Form and Content

(Survey of Young Adult Fiction)

The Peacock Spring is a poignant story of love and loss set in postcolonial India, where a rigid social system has not been markedly altered by political independence. In selecting their associates, both Indians and British residents are still very much aware of class and, when it comes to marriage, of ethnicity as well. If even so powerful a person as Sir Edward Gwithiam meets with resistance when he crosses the established lines, it is obvious that two young lovers, still financially dependent, cannot hope to marry, no matter how sincere their feelings for each other. Rumer Godden’s novel is of special interest to young Western readers because it shows them what life can be like in an exotic world very different from their own and at the same time emphasizes the fact that, wherever they live, young adults have the same problems with teachers, parents, and their own emotions.

The story begins with a mystery. Two days into the term at their expensive school in England, Una Gwithiam and her younger half sister, Halcyon (or “Hal”), are told that their father, Sir Edward, has sent for them and that they must return to India immediately. While Hal accepts the news with equanimity, Una is appalled, since she is preparing for the examinations that will ensure her admission to an English university. She is even more disturbed when, on arriving in Delhi, she finds that the girls will be taught by a beautiful Eurasian woman, Alix Lamont, who Una...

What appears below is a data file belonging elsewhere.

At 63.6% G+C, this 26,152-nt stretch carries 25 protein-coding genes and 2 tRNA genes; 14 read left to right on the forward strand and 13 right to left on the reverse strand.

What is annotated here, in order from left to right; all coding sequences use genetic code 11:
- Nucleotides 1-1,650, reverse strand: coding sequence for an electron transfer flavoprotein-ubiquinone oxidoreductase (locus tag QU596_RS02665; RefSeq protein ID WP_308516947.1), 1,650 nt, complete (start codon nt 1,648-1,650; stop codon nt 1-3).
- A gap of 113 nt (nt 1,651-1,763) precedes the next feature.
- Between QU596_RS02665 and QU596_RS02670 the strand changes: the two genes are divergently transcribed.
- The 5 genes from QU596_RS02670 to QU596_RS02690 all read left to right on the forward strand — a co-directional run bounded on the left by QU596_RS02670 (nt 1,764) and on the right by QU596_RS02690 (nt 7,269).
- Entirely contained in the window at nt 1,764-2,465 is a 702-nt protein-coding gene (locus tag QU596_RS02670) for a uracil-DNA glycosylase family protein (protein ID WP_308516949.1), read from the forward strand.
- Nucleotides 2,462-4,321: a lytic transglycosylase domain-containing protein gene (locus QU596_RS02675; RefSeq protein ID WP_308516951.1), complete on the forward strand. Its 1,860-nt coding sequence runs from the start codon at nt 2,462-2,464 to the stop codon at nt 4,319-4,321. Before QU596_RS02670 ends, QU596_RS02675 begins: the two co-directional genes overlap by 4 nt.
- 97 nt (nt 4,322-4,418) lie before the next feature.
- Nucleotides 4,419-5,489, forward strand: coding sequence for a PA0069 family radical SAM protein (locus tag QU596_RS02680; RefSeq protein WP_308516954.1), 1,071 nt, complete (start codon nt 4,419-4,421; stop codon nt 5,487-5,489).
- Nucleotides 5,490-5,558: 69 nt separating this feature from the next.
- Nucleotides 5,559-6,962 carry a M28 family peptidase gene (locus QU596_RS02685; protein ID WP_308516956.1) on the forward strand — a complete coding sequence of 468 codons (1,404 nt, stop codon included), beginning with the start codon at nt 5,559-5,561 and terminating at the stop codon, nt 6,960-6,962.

(The entire section is 587 words.)

The Peacock Spring

(Literary Masterpieces, Volume 19)

The plight of children caught in the hypocrisies of the adult world and their subsequent awakening to the painful truths of maturity and responsibility has almost always been the special subject matter of Rumer Godden’s finely wrought novels. In The Peacock Spring, the author unites this theme with the contrasting cultures of East and West and the conflict of tradition with the progress of the modern political-industrial world. In a story more strongly plotted than many of her previous tales, Godden carries her characters and the reader through a series of emotional and intellectual conflicts which ultimately conclude in a manner both dramatic and resourceful. Godden has already written some fine books about India, of which the best known is The River, a short, moving novel about two girls growing up in a big house on the banks of a river in Bengal. In The Peacock Spring, she takes up much the same theme, but the plot here is much more elaborate, and she relies less on her remarkable ability to describe character and landscape. Although The Peacock Spring is perhaps not one of the author’s best novels, it is nevertheless a wise, sensible, and finely crafted work.

Godden made her reputation with a series of exquisite novels written in a rare and gentle prose in which she seldom raised her voice above the muted note of understatement. She early proved her ability to write of sentiment and yet avoid the dangers of sentimentality, as well as her gift for portraying the pain and beauty of youth and its transition to maturity. In this, her first novel since In This House of Brede in 1969, she has produced a love story infused with both suspense and intrigue, yet has managed to maintain the evenness of tone and grace of style which are her trademark. Despite the modern trappings of the story, this is essentially an old-fashioned novel, and offers that particular satisfaction for the reader that only an old-fashioned novel can give.